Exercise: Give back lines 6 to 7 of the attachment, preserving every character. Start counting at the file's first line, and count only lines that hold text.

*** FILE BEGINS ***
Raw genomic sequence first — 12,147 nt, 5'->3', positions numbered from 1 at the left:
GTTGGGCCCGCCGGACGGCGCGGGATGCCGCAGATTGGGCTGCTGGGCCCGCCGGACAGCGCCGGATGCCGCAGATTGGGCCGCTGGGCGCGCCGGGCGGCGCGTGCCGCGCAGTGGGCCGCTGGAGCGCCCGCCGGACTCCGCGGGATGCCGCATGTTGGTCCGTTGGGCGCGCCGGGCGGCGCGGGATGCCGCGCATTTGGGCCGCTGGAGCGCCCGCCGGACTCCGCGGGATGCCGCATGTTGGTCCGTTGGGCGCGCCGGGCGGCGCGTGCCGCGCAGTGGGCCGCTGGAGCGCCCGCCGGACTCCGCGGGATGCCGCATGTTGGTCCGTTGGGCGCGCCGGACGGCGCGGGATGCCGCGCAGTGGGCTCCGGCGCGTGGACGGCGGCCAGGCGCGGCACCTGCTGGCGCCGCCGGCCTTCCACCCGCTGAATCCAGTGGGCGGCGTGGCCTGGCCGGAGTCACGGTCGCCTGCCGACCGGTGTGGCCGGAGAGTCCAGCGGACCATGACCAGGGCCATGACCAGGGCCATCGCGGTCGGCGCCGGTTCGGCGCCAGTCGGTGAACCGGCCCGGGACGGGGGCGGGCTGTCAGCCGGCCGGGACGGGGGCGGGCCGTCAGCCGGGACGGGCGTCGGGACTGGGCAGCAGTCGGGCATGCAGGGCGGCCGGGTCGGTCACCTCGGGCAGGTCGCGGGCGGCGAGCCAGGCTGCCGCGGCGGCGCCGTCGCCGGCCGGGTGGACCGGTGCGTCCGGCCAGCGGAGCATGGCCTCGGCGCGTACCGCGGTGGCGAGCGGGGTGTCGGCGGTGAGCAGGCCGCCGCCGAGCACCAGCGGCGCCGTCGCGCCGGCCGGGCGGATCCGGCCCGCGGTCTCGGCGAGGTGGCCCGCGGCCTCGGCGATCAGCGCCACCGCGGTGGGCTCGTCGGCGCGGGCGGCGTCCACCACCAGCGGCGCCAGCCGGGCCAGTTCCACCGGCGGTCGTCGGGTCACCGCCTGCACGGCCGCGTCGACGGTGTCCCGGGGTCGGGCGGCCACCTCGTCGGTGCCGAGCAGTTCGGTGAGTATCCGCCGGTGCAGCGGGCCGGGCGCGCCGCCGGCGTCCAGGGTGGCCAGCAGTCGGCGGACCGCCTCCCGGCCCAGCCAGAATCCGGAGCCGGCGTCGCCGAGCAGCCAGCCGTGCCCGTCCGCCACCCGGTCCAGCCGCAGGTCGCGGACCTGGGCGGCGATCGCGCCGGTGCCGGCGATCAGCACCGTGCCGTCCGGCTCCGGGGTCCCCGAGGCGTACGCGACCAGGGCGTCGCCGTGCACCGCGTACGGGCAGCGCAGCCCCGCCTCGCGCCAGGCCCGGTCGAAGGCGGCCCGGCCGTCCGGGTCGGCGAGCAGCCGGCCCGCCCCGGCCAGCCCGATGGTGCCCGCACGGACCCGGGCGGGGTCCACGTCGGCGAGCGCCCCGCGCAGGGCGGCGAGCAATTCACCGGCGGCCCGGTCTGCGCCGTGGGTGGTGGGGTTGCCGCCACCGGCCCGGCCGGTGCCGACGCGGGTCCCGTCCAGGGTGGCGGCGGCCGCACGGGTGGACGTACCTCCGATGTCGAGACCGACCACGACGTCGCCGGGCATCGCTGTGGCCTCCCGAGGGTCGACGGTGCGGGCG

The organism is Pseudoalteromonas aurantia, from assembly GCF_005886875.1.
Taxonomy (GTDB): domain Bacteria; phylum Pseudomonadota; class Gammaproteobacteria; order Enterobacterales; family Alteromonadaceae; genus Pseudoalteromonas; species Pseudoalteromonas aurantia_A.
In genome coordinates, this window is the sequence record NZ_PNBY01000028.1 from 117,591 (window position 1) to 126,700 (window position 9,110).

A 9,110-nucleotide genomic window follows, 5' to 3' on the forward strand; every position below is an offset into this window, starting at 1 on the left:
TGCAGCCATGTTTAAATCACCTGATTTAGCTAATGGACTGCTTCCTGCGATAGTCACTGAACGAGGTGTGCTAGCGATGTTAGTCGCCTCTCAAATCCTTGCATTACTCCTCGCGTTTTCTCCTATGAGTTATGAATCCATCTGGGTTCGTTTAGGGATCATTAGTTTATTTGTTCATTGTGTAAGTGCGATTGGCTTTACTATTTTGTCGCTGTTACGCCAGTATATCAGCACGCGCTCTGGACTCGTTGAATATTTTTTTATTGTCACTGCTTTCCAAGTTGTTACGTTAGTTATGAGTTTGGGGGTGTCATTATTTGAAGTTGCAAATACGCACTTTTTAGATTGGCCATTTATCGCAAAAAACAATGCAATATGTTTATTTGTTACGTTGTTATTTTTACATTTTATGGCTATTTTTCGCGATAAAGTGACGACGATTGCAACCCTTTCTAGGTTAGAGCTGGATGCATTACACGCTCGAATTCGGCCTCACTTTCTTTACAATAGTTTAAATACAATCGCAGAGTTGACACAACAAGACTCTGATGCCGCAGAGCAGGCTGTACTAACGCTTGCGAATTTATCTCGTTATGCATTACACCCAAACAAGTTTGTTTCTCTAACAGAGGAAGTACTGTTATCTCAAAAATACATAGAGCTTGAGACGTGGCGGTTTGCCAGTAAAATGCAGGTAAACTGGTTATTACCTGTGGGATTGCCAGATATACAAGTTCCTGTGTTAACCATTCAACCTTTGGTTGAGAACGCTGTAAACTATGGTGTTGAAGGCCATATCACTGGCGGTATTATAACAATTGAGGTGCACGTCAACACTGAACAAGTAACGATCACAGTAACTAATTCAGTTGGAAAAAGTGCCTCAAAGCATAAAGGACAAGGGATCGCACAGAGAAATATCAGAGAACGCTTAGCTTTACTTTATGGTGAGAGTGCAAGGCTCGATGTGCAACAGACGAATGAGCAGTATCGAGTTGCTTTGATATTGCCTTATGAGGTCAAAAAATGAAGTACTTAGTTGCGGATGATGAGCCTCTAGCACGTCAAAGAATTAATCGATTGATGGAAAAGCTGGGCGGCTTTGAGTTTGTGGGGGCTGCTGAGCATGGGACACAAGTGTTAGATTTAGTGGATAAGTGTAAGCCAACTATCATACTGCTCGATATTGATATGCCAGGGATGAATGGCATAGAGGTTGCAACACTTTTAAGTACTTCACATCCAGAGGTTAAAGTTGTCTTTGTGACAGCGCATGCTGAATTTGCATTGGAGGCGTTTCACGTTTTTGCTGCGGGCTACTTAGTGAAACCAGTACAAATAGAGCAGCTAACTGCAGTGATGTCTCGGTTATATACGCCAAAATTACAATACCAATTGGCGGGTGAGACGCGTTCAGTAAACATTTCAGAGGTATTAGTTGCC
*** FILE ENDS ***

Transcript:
A 9,110-nucleotide genomic window follows, 5' to 3' on the forward strand; every position below is an offset into this window, starting at 1 on the left:
TGCAGCCATGTTTAAATCACCTGATTTAGCTAATGGACTGCTTCCTGCGATAGTCACTGAACGAGGTGTGCTAGCGATGTTAGTCGCCTCTCAAATCCTTGCATTACTCCTCGCGTTTTCTCCTATGAGTTATGAATCCATCTGGGTTCGTTTAGGGATCATTAGTTTATTTGTTCATTGTGTAAGTGCGATTGGCTTTACTATTTTGTCGCTGTTACGCCAGTATATCAGCACGCGCTCTGGACTCGTTGAATATTTTTTTATTGTCACTGCTTTCCAAGTTGTTACGTTAGTTATGAGTTTGGGGGTGTCATTATTTGAAGTTGCAAATACGCACTTTTTAGATTGGCCATTTATCGCAAAAAACAATGCAATATGTTTATTTGTTACGTTGTTATTTTTACATTTTATGGCTATTTTTCGCGATAAAGTGACGACGATTGCAACCCTTTCTAGGTTAGAGCTGGATGCATTACACGCTCGAATTCGGCCTCACTTTCTTTACAATAGTTTAAATACAATCGCAGAGTTGACACAACAAGACTCTGATGCCGCAGAGCAGGCTGTACTAACGCTTGCGAATTTATCTCGTTATGCATTACACCCAAACAAGTTTGTTTCTCTAACAGAGGAAGTACTGTTATCTCAAAAATACATAGAGCTTGAGACGTGGCGGTTTGCCAGTAAAATGCAGGTAAACTGGTTATTACCTGTGGGATTGCCAGATATACAAGTTCCTGTGTTAACCATTCAACCTTTGGTTGAGAACGCTGTAAACTATGGTGTTGAAGGCCATATCACTGGCGGTATTATAACAATTGAGGTGCACGTCAACACTGAACAAGTAACGATCACAGTAACTAATTCAGTTGGAAAAAGTGCCTCAAAGCATAAAGGACAAGGGATCGCACAGAGAAATATCAGAGAACGCTTAGCTTTACTTTATGGTGAGAGTGCAAGGCTCGATGTGCAACAGACGAATGAGCAGTATCGAGTTGCTTTGATATTGCCTTATGAGGTCAAAAAATGAAGTACTTAGTTGCGGATGATGAGCCTCTAGCACGTCAAAGAATTAATCGATTGATGGAAAAGCTGGGCGGCTTTGAGTTTGTGGGGGCTGCTGAGCATGGGACACAAGTGTTAGATTTAGTGGATAAGTGTAAGCCAACTATCATACTGCTCGATATTGATATGCCAGGGATGAATGGCATAGAGGTTGCAACACTTTTAAGTACTTCACATCCAGAGGTTAAAGTTGTCTTTGTGACAGCGCATGCTGAATTTGCATTGGAGGCGTTTCACGTTTTTGCTGCGGGCTACTTAGTGAAACCAGTACAAATAGAGCAGCTAACTGCAGTGATGTCTCGGTTATATACGCCAAAATTACAATACCAATTGGCGGGTGAGACGCGTTCAGTAAACATTTCAGAGGTATTAGTTGCC